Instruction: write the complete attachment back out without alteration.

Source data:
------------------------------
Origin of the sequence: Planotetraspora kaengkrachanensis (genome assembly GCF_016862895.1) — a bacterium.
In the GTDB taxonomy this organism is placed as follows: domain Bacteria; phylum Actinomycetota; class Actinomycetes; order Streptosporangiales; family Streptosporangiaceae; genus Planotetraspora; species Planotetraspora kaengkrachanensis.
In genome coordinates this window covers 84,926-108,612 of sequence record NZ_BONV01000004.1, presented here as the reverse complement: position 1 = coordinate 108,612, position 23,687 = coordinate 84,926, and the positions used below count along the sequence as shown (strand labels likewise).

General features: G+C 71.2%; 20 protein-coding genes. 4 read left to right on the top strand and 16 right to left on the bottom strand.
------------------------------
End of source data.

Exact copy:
Origin of the sequence: Planotetraspora kaengkrachanensis (genome assembly GCF_016862895.1) — a bacterium.
In the GTDB taxonomy this organism is placed as follows: domain Bacteria; phylum Actinomycetota; class Actinomycetes; order Streptosporangiales; family Streptosporangiaceae; genus Planotetraspora; species Planotetraspora kaengkrachanensis.
In genome coordinates this window covers 84,926-108,612 of sequence record NZ_BONV01000004.1, presented here as the reverse complement: position 1 = coordinate 108,612, position 23,687 = coordinate 84,926, and the positions used below count along the sequence as shown (strand labels likewise).

General features: G+C 71.2%; 20 protein-coding genes. 4 read left to right on the top strand and 16 right to left on the bottom strand.